We need another hero
BY Neal Broverman
January 24 2005 1:00 AM ET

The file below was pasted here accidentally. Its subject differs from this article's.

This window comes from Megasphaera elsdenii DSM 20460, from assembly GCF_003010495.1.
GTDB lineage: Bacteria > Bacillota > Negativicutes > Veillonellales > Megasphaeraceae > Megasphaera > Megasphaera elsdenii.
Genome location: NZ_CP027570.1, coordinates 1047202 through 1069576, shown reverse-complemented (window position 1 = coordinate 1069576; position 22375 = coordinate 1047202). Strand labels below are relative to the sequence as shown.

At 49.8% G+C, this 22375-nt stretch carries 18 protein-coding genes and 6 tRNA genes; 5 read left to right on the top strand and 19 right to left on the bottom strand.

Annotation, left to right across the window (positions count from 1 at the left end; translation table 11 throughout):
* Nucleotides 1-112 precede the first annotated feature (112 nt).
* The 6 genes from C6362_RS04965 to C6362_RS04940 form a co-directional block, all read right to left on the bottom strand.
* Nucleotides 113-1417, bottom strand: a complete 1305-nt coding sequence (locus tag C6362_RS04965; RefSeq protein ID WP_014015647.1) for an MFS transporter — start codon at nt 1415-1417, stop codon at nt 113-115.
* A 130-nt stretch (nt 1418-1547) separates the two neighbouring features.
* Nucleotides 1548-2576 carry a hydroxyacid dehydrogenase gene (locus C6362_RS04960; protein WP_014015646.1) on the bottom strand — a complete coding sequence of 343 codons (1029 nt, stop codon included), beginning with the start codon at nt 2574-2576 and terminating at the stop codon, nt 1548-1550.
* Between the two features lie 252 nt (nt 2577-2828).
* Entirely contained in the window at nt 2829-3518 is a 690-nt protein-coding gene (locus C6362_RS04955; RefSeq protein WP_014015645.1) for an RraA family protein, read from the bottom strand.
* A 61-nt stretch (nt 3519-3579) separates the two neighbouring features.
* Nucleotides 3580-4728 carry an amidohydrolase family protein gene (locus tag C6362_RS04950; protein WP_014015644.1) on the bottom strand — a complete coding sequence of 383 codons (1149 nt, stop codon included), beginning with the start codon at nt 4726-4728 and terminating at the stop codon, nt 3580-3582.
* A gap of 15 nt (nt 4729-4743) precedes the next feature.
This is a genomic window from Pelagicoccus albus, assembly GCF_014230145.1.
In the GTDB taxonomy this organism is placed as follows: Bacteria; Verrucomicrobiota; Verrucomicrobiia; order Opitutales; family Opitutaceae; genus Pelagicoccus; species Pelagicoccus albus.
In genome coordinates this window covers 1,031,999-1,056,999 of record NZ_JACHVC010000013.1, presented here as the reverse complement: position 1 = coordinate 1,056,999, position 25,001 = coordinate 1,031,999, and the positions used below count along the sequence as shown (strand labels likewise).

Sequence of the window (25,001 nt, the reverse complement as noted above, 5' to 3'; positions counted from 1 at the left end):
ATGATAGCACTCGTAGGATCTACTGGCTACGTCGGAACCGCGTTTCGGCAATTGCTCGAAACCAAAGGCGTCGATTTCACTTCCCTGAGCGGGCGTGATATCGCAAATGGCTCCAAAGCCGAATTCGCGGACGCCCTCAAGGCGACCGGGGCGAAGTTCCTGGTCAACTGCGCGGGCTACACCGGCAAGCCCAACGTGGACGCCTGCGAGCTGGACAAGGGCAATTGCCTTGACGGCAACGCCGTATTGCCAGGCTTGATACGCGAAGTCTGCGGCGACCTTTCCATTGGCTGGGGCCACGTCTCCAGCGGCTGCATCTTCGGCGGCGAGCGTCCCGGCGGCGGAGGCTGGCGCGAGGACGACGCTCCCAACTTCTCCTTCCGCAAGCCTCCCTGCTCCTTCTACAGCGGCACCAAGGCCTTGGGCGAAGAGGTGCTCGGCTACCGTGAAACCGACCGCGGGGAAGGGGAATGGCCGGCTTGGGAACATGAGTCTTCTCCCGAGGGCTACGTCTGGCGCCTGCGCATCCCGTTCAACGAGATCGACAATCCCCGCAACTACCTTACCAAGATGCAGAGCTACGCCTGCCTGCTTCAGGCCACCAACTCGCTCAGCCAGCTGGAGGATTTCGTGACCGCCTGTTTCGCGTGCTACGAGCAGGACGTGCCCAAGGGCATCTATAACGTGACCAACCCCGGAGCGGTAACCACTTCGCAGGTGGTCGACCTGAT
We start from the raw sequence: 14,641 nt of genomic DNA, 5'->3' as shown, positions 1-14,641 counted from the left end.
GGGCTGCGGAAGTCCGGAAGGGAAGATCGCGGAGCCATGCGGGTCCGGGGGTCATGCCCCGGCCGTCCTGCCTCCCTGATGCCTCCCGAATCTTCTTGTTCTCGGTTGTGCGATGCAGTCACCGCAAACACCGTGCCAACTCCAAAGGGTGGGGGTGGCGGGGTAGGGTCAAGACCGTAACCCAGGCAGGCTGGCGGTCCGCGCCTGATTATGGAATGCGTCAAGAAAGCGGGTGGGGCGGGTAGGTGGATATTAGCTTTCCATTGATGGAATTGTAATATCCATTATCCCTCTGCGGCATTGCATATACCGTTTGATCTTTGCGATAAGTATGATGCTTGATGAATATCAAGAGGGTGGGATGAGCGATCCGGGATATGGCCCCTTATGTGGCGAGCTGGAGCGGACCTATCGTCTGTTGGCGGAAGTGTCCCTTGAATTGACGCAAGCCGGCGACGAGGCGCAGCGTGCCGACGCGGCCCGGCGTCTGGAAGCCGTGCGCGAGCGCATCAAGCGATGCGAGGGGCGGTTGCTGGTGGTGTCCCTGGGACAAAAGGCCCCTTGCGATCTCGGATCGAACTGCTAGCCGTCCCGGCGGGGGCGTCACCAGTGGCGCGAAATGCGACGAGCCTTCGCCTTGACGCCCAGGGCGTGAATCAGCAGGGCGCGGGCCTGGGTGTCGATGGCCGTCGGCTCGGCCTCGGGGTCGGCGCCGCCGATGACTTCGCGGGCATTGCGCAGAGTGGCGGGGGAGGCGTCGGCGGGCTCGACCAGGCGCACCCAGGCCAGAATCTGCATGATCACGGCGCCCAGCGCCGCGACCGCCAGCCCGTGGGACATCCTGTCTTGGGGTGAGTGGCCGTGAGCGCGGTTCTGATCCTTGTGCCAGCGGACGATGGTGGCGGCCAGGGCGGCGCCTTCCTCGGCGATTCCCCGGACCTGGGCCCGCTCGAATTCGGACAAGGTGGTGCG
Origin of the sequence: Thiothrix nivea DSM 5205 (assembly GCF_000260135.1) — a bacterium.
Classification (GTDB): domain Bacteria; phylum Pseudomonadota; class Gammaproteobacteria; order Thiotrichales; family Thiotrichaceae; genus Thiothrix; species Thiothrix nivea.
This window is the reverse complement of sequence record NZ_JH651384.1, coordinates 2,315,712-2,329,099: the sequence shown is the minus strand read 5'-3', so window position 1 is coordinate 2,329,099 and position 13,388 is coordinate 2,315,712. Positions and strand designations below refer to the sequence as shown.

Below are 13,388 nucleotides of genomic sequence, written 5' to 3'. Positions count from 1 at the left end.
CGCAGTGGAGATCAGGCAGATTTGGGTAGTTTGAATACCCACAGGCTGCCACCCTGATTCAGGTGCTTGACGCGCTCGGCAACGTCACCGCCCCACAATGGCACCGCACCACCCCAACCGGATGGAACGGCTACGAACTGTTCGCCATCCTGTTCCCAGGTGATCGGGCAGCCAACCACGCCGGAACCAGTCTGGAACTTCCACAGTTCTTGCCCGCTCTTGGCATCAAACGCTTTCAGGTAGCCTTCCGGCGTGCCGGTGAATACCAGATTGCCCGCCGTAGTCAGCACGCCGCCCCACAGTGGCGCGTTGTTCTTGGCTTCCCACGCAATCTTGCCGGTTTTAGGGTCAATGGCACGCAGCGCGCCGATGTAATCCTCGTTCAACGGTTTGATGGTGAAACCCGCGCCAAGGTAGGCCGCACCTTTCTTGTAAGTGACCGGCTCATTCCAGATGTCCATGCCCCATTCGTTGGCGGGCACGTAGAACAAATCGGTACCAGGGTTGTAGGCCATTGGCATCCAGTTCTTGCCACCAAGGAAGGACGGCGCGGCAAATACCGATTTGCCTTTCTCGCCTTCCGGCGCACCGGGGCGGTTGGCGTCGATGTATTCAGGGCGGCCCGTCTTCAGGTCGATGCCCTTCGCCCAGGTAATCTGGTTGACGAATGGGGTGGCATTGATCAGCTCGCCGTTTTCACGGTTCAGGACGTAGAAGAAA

As a teen who was coming of age in the mid ’90s, I had no reason to believe that being a gay male was a reasonable, normal way to live your life. I just had no frame of reference; no adult I knew was doing it. I felt like an alien, and I didn’t tell a soul about the turmoil raging inside my head. What a difference it would have made if someone I identified with started telling the truth about their sexuality. Now it’s 10 years later, and many things have changed for the GLBT community. But having a universal gay male hero is not one of them.In the game of “Our Team Has More Out Celebrities,” the lesbians are kicking the gay guys’ collective butts. With the hardships of Melissa, the days of Ellen’s life, and Rosie’s other world covered by the media and all those who consume their magazines, books, and newspapers, it’s easy for a gay man to develop a complex. Where are the faces making us more human? We love our out gals, but where are the guys?As of late, the most famous lesbians broke the pink ceiling, finding their breakups and diagnoses reported alongside straight counterparts’ with nary an eyelash batted. It’s their struggles and triumphs, not necessarily their homosexuality, that makes headlines. These women are now covered as people, folks with foibles and problems that any human can relate to. Famous lesbians have been partly welcomed into the club of acceptance by mainstream America. Gay men, on the other hand, have yet to find the secret password for entry, or anyone who will even knock on the door.Sure, there are Elton, George Michael, and Rupert Everett. But they’re all British. Excluding our amazing but less visible writers, including Augusten Burroughs, J.T. LeRoy, and David Sedaris, American gays have no high-profile showbiz boy-heroes. No doubt there are gay men in the ranks of all the movie and TV stars, musicians and singers. The fact that not one of these people will come out of the closet is not only embarrassing, it confirms the fact that being a gay male in America is so terrible it remains the malady that dare not speak its name.Being gay certainly seemed to be a liability, rather than a character trait, for poor ol’ Jim McGreevey. He was certainly not the out celebrity the gay community was searching for. After he comes out as a “gay American,” the former New Jersey governor resigns from his post and, soon after, exits his position in shame. Mr. McG didn’t come out because he was sick of lying and hiding; he was being blackmailed and run out of office. And he cheated on his wife. This is not the proud coming-out tale I envisioned our cause relishing. Coming out is always hard. The notion that doing it on the world stage is monumentally difficult is not lost on us. Most of us who manage to escape the closet have battle scars from the journey. It is staggering to imagine this endeavor being broadcast around the globe at the possible expense of career and family; that’s why the act is so incredibly courageous and elevating. Melissa, Ellen, Rosie, Martina, and k.d. made the biggest of all gambles. They’re better off now because they’re free to live truthfully, and we as a community are uplifted because we have larger-than-life examples of how it’s done.But the disparity between the sexes persists. Is our society more comfortable with gay women than gay men? I, at least, believe the thought is pervasive that an out gay female celeb could survive but her male equivalent would not. We have no evidence either way. Maybe it seems easier for celebrity lesbians because they’re the only ones who have pushed open the closet door en masse. The silence of visible gay males is a serpent eating its tail--it continues the fear, homophobia, and self-hatred without end.The lack of visible gay men in our culture is a devastating blow to our morale. It isn’t just a pissing match in some stupid Us Weekly battle of dominance. By having high-profile people who are unquestionably on our team, we are given someone to identify with, to admire--someone to hang our hopes and struggles on. For a confused, scared 16-year-old, that means the world.
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